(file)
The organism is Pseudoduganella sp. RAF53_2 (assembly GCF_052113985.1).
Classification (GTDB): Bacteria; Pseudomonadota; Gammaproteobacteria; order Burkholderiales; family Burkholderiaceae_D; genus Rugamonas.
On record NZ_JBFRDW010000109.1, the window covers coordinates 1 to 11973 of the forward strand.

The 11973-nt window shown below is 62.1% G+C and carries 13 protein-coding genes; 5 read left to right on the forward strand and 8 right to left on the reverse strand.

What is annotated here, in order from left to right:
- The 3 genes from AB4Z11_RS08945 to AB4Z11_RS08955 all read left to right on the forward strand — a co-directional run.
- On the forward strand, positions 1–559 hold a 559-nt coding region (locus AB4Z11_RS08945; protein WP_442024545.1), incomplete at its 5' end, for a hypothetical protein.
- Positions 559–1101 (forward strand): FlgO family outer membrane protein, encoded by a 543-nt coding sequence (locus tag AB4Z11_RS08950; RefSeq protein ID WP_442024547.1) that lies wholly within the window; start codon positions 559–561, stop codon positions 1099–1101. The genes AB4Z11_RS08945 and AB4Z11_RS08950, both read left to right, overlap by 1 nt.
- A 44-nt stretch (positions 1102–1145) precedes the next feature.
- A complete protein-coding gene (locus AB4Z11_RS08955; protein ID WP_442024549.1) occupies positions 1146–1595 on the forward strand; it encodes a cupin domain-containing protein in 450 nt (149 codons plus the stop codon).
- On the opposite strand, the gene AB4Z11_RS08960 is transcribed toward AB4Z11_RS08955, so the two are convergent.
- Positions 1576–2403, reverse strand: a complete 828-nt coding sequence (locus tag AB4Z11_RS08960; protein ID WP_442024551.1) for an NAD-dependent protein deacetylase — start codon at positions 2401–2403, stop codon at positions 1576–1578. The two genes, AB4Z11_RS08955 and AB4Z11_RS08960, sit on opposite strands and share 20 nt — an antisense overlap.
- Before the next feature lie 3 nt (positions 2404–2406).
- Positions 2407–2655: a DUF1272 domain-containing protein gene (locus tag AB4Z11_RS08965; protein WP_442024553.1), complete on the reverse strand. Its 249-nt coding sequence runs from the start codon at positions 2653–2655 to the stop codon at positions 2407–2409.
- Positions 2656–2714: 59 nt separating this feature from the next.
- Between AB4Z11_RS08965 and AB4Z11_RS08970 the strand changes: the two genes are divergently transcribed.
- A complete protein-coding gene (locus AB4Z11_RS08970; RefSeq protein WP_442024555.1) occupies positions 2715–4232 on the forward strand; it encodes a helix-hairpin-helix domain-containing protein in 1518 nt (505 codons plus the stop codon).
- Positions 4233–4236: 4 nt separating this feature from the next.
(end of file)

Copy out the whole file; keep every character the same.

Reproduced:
The organism is Pseudoduganella sp. RAF53_2 (assembly GCF_052113985.1).
Classification (GTDB): Bacteria; Pseudomonadota; Gammaproteobacteria; order Burkholderiales; family Burkholderiaceae_D; genus Rugamonas.
On record NZ_JBFRDW010000109.1, the window covers coordinates 1 to 11973 of the forward strand.

The 11973-nt window shown below is 62.1% G+C and carries 13 protein-coding genes; 5 read left to right on the forward strand and 8 right to left on the reverse strand.

What is annotated here, in order from left to right:
- The 3 genes from AB4Z11_RS08945 to AB4Z11_RS08955 all read left to right on the forward strand — a co-directional run.
- On the forward strand, positions 1–559 hold a 559-nt coding region (locus AB4Z11_RS08945; protein WP_442024545.1), incomplete at its 5' end, for a hypothetical protein.
- Positions 559–1101 (forward strand): FlgO family outer membrane protein, encoded by a 543-nt coding sequence (locus tag AB4Z11_RS08950; RefSeq protein ID WP_442024547.1) that lies wholly within the window; start codon positions 559–561, stop codon positions 1099–1101. The genes AB4Z11_RS08945 and AB4Z11_RS08950, both read left to right, overlap by 1 nt.
- A 44-nt stretch (positions 1102–1145) precedes the next feature.
- A complete protein-coding gene (locus AB4Z11_RS08955; protein ID WP_442024549.1) occupies positions 1146–1595 on the forward strand; it encodes a cupin domain-containing protein in 450 nt (149 codons plus the stop codon).
- On the opposite strand, the gene AB4Z11_RS08960 is transcribed toward AB4Z11_RS08955, so the two are convergent.
- Positions 1576–2403, reverse strand: a complete 828-nt coding sequence (locus tag AB4Z11_RS08960; protein ID WP_442024551.1) for an NAD-dependent protein deacetylase — start codon at positions 2401–2403, stop codon at positions 1576–1578. The two genes, AB4Z11_RS08955 and AB4Z11_RS08960, sit on opposite strands and share 20 nt — an antisense overlap.
- Before the next feature lie 3 nt (positions 2404–2406).
- Positions 2407–2655: a DUF1272 domain-containing protein gene (locus tag AB4Z11_RS08965; protein WP_442024553.1), complete on the reverse strand. Its 249-nt coding sequence runs from the start codon at positions 2653–2655 to the stop codon at positions 2407–2409.
- Positions 2656–2714: 59 nt separating this feature from the next.
- Between AB4Z11_RS08965 and AB4Z11_RS08970 the strand changes: the two genes are divergently transcribed.
- A complete protein-coding gene (locus AB4Z11_RS08970; RefSeq protein WP_442024555.1) occupies positions 2715–4232 on the forward strand; it encodes a helix-hairpin-helix domain-containing protein in 1518 nt (505 codons plus the stop codon).
- Positions 4233–4236: 4 nt separating this feature from the next.